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International conference on stigma and discrimination ends

Oct 26, 2011, 12:21 PM | Article By: Cherno Omar Bobb

The Executive Committee of Nahnu Ansuarullah, in partnership with Action Aid-The Gambia, on 22 October 2011 organised an international Islamic conference on stigma and discrimination on HIV/AIDS at the Arch 22 in Banjul.

The conference was organised under the distinguished leadership of Halifa Sheikh Ahmad Ibrahim Nyass.

Speaking at the ceremony, Hon. Fatim Badjie, Minister of Health and Social Welfare, began by thanking Nahnu Ansuarullah on behalf of the Government of The Gambia and herself for organizing such an important event in the country.

She stated that the participation of our religious leaders is needed in the fight against stigma and discrimination on HIV/AIDS.

Minister Badjie added that HIV/AIDS prevalence in The Gambia is estimated at 1.6% and it is mostly affecting young people.

“This initiative is highly appreciated by my ministry and the President of the Republic of The Gambia and we will welcome more of this kind,” she added.

“We must have to translate ignorance for the fight against stigma and discrimination on HIV/AIDS,” the health minister said while urging religious leaders and everybody present at the gathering to spread the message in the fight against stigma and discrimination on HIV/AIDS.

Hon. Badjie concluded by urging others to emulate Nahnu Ansuarallah by organizing such programmes and also urged people to change their behaviours towards people living with HIV/AIDS.

Sheikh Mouhammdou Mahy Alioune Cisse, guest speaker of the ceremony, said the disease is being spread across the world.

“The Prophet (pbuh) has said that there is a cure for every disease but doctors and scientists are yet to find the cure to this one but we hope they will find it soon to stop the disease,” he said.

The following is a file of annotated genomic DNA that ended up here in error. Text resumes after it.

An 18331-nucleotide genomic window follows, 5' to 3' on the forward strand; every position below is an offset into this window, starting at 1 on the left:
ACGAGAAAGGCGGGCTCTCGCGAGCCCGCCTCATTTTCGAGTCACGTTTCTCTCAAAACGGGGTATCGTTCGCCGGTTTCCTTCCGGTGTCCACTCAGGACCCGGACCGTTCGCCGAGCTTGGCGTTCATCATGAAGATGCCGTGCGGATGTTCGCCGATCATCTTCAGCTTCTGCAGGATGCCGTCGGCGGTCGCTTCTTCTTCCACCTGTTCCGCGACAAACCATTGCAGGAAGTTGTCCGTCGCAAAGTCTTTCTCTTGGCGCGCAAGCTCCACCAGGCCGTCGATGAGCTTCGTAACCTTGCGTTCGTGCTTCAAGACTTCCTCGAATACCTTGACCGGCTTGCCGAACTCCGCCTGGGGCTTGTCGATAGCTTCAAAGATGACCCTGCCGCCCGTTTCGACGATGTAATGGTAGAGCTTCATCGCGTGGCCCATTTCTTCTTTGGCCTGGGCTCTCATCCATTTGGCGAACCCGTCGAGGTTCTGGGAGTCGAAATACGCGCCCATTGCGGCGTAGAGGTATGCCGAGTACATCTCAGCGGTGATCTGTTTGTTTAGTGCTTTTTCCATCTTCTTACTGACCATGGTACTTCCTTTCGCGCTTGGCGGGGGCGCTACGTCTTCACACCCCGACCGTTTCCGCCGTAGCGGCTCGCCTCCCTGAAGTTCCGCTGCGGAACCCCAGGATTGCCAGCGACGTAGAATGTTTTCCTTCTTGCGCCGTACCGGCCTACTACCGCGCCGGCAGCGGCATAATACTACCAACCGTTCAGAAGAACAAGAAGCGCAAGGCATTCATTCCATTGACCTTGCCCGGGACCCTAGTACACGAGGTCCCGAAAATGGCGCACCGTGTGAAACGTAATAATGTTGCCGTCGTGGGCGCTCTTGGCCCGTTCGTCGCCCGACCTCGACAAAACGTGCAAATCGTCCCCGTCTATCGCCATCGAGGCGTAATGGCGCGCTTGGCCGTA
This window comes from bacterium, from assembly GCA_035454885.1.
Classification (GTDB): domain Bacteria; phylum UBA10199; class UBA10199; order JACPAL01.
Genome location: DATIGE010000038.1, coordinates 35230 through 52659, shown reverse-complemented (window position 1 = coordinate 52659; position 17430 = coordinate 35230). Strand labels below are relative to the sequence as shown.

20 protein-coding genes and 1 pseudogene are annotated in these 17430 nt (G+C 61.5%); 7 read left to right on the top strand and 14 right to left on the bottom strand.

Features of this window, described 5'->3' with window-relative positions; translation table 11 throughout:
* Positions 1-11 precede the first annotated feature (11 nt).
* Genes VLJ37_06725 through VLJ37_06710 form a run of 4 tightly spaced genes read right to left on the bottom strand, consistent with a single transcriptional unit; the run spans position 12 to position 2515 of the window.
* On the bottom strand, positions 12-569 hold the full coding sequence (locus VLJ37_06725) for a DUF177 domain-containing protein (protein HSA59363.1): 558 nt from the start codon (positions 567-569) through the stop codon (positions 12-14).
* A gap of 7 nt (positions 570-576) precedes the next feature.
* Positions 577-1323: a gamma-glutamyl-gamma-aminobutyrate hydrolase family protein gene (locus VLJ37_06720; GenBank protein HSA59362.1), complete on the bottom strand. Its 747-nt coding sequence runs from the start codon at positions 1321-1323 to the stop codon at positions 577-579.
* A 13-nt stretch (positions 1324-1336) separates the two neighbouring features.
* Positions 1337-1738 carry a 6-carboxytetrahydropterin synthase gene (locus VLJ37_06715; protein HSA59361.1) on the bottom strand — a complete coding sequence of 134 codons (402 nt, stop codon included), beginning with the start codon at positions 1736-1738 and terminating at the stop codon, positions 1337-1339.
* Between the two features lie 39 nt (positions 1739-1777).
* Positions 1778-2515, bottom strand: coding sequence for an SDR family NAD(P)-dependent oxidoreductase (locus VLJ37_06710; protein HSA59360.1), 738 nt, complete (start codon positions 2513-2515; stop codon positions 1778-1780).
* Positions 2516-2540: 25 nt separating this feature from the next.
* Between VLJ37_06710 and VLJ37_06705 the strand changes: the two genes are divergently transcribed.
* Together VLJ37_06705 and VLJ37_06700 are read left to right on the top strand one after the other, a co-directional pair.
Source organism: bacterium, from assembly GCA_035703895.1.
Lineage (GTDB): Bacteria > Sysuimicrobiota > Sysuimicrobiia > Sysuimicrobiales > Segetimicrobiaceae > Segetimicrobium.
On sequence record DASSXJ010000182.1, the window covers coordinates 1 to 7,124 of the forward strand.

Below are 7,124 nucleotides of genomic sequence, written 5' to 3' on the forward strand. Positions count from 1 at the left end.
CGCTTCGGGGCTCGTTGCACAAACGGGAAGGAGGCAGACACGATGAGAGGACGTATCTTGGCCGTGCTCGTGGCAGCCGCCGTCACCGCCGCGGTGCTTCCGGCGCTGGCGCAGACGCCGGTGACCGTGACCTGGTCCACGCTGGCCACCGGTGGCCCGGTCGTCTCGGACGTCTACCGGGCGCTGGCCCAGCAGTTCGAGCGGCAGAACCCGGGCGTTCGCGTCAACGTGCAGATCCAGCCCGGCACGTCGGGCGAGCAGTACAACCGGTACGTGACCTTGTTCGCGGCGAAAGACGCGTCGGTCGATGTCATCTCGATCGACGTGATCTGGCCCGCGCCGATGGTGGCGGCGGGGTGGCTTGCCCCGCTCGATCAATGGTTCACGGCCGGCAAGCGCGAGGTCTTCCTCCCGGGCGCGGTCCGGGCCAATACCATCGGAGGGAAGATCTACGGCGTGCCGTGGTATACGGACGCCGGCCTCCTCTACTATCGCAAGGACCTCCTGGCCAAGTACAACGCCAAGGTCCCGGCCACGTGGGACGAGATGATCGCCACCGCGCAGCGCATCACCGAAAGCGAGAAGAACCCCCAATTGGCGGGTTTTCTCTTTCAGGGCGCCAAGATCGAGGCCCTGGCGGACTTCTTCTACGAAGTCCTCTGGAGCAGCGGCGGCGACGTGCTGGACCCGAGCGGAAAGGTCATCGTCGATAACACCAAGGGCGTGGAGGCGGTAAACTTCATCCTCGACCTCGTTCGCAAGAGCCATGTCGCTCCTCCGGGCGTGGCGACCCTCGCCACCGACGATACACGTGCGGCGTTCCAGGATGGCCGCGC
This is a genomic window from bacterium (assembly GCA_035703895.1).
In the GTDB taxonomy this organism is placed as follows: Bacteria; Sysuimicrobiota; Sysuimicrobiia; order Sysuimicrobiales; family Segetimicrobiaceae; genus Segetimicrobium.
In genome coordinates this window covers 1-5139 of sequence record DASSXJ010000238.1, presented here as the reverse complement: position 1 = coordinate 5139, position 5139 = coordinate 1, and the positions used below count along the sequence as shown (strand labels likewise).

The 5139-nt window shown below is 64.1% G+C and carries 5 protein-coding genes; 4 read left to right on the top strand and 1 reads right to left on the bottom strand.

According to him, this is a virus that fights against all cells that protect the human body, when it enters the human system.

“When the disease enters your system it first attacks your brain, heart, kidney and stomach,” said the scholar.

“It is a disease that worries the whole world because there is no cure for it yet,” he added, noting that the disease is mostly affecting women below the age of 25 years.

Alieu Jammeh, executive director of National Aids Secretariat, said one challenge is the lack of family support and acceptance by the community members of people with HIV (PLHIV).

“One of the greatest barriers to effective monitoring, treatment and care for PLHIVs in the Gambia is the stigma and discrimination against PLHIVs,” Jammeh said.

“Many PLHIVs do not want to be visited at home because they have not disclosed their status to their families,” he explained.

He said that many more PLHIV prefer to be enrolled into care at a clinic away from their home environment strictly on grounds of confidentiality or because they do not want to be seen at the clinic and be identified as HIV-positive person for fear of stigmatization.

Alhagie Abdoulie Kapu Cham, president of Nahnu Ansuarallah, said the theme of the conference is pertinent hence it has become a challenge to the human race over the past two decades.

“Medical doctors and researchers have put in enormous amounts of financial resources, time and energy to find a cure and that great progress has also been made in this endeavour, but there is yet to be a definitive cure,” he said.

Other speakers at the ceremony included Lamin Nyangado, acting-executive director at Action Aid; Imam Muntaha Faye, and the President of the Federation, who all called for support and care for people living with HIV/AIDS.

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